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The Internet of Things will beckon companies to revise business models, integrate evolving technology, use analytics to create insight, manage security and privacy, and design new organizations.
The Internet of Things concept involves connecting machines, facilities, fleets, networks, and even people to sensors and controls; feeding sensor data into advanced analytics applications and predictive algorithms; automating and improving the maintenance and operation of machines and entire systems; and even enhancing human health. Cisco believes the “Internet of Everything” will have an economic impact of over $14 trillion by 2022.1 GE says the “Industrial Internet” could add $15 trillion to the world economy over the next 20 years.2 Companies are already spending billions to create new business models powered by the Internet of Things in sectors ranging from automotive (for example, in-vehicle information and entertainment) to health care (for example, remote patient monitoring).
The term Internet of Things (IoT) has been in use at least since 1999 when it was employed to promote RFID, the technology that uses low-cost radio tags to identify objects such as individual products, cases, or shipping pallets.3 Today, though it is widely deployed in warehousing, distribution, and retail, RFID accounts for a relatively narrow set of applications of the Internet of Things.
In recent years, diverse applications of sensors and wireless communications, forerunners of today’s IoT, have been implemented in a wide range of industries. Examples include tracking the location and condition of valuable equipment such as construction and mining machinery, managing the deployment and maintenance of commercial trucking fleets,4 coordinating the maintenance of vending machines and ATMs, supporting roadside assistance programs such as GM’s OnStar, controlling and monitoring manufacturing and processing operations, and managing electric power distribution networks to accelerate outage detection and response.5
As sensors and communications electronics continue to decline in size and cost and improve in performance, the economics of sensor-based applications improve. Today’s applications include the use of sensors so small they can be worn or even ingested, and others so rugged that they can monitor the performance of high-speed rotating machinery such as jet engines and generator turbines. At the same time, big data tools for managing and analyzing the vast data sets generated by swarms of sensors are rapidly maturing. We are seeing new applications across a wide range of sectors:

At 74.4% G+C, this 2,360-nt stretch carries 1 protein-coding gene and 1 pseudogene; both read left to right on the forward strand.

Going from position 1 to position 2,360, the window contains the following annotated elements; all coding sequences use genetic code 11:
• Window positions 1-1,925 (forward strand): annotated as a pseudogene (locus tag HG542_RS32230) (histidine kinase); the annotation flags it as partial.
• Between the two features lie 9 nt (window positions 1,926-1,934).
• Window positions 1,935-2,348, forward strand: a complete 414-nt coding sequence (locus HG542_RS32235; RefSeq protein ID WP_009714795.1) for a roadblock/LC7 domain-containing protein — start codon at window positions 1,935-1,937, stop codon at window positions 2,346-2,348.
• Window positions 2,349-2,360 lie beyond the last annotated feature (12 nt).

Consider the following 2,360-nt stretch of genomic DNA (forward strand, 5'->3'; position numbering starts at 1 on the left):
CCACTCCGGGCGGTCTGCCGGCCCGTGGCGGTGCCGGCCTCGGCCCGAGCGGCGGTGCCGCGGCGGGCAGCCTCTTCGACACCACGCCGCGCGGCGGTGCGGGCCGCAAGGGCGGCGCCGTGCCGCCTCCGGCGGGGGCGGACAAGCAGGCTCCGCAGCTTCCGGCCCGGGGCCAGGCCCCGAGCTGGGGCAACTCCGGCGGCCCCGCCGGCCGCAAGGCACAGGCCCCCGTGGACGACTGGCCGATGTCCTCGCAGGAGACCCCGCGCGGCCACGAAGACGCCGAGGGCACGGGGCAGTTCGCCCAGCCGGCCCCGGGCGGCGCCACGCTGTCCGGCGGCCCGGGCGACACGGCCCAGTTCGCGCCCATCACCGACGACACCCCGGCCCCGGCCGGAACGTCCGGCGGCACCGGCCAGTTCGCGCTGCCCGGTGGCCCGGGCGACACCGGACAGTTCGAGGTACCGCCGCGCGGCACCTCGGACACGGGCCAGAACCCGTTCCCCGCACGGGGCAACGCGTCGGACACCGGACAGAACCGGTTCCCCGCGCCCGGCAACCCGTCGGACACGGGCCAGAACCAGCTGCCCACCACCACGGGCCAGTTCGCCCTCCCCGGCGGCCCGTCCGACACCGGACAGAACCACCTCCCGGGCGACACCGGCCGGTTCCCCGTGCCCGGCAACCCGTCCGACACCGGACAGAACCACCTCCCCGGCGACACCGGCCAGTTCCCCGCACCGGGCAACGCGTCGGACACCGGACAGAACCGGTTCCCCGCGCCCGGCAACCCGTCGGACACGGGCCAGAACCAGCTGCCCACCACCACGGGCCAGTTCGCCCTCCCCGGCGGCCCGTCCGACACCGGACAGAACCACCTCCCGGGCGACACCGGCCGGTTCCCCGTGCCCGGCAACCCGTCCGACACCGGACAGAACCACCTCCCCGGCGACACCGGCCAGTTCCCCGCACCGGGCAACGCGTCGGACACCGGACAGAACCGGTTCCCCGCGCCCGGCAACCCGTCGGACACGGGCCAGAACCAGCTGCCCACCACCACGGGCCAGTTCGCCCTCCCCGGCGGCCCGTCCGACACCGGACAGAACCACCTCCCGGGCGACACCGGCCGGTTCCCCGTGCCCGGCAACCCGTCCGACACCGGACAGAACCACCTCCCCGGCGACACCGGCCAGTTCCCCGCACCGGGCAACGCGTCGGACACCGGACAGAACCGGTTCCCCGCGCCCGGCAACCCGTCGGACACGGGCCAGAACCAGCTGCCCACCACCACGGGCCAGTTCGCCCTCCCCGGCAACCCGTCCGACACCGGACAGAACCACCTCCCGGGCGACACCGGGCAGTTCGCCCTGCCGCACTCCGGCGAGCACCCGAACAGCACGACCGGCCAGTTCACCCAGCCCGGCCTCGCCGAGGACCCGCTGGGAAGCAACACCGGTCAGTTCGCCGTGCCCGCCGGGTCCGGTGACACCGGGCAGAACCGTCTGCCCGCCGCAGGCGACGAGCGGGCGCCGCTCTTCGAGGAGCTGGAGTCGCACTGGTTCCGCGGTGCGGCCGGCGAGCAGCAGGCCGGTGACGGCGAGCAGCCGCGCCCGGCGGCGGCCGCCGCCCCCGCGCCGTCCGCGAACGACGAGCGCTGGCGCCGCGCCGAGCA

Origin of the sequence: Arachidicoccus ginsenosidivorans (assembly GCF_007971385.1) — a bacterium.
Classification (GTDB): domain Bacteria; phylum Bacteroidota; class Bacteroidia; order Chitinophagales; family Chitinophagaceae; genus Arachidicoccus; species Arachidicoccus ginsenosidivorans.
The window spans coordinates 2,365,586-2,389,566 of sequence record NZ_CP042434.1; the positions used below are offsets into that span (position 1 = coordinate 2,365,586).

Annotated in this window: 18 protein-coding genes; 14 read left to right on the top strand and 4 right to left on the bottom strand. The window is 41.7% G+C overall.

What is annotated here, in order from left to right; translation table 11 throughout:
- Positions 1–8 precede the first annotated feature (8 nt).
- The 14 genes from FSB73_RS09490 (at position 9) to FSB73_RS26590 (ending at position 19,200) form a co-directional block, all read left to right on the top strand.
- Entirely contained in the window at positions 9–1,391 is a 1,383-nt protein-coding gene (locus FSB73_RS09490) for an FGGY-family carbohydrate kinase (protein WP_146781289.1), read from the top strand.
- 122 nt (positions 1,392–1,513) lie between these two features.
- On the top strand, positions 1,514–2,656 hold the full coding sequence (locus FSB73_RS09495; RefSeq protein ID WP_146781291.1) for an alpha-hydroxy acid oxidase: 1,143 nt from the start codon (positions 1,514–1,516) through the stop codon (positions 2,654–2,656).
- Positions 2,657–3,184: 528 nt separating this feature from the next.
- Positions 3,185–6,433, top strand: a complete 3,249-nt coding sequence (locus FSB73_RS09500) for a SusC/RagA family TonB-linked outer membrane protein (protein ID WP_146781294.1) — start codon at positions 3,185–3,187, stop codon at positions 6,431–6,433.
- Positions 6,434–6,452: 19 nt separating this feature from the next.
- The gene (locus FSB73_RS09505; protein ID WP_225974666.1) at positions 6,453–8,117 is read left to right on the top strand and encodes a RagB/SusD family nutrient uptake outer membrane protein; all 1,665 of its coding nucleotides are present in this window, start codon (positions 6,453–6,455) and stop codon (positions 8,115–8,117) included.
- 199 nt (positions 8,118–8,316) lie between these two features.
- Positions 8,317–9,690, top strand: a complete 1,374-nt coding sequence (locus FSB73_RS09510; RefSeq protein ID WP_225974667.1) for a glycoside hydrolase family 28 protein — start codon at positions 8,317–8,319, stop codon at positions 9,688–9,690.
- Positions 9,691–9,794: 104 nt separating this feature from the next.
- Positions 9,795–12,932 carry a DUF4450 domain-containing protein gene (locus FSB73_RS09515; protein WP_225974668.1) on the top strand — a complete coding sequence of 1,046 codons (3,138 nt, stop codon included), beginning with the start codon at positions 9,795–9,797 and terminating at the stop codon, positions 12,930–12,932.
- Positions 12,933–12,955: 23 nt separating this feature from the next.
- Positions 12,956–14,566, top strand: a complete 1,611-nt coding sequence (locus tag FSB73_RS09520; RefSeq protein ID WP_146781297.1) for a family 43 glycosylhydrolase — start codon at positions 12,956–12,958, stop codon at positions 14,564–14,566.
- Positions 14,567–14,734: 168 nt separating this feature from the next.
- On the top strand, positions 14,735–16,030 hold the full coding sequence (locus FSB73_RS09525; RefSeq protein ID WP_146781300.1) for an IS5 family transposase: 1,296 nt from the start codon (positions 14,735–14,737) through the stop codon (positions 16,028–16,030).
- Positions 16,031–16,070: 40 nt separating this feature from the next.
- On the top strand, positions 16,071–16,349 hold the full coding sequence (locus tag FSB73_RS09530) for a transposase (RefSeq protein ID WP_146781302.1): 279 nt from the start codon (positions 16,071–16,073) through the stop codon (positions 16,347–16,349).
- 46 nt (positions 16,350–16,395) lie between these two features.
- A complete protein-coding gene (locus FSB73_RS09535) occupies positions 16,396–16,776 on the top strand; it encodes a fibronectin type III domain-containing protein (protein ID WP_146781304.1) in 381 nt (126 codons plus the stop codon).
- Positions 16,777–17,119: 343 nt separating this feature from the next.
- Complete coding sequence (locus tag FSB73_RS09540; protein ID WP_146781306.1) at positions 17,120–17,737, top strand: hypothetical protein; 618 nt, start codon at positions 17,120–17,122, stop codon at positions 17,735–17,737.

These are just a few examples of the many emerging applications of the Internet of Things. IoT has the potential to revolutionize the way we lead our lives and run our businesses. Across many industries we are likely to see new ventures formed, some incumbents disrupted, and others attempting to disrupt or adapt to the new environment.
As companies seek to build new businesses based on the Internet of Things, they face an array of challenges:
The market for IT services in support of the Internet of Things is significant. Gartner projects that companies will spend nearly $3 billion this year on consulting and implementation services related to cellular machine-to-machine (M2M) communications; this figure is expected to rise to nearly $5 billion by 2016, with mobile network operators dominating the market. The industries spending the most on such services are manufacturing, transportation, utilities, health care, retail, banking, and government.11
Comprehensive investment trends related to Internet of Things are hard to come by because the category is broad, spanning semiconductors, telecommunications, software, analytics and consumer, and industrial products and services. One investment data firm estimates venture capital investment of over $750 million in more than 100 Internet of Things companies last year.12
Buzz is building around the Internet of Things: The volume of Google searches for the term has quadrupled since 2009.13 However, search activity does not equal revenue opportunity—except for Google itself. And the evocative term Internet of Things obscures the reality that this is not a single market; applications must be tailored to the needs of specific sectors and business functions. Despite these caveats, the signals we have identified suggest significant opportunities to build important new businesses with the Internet of Things.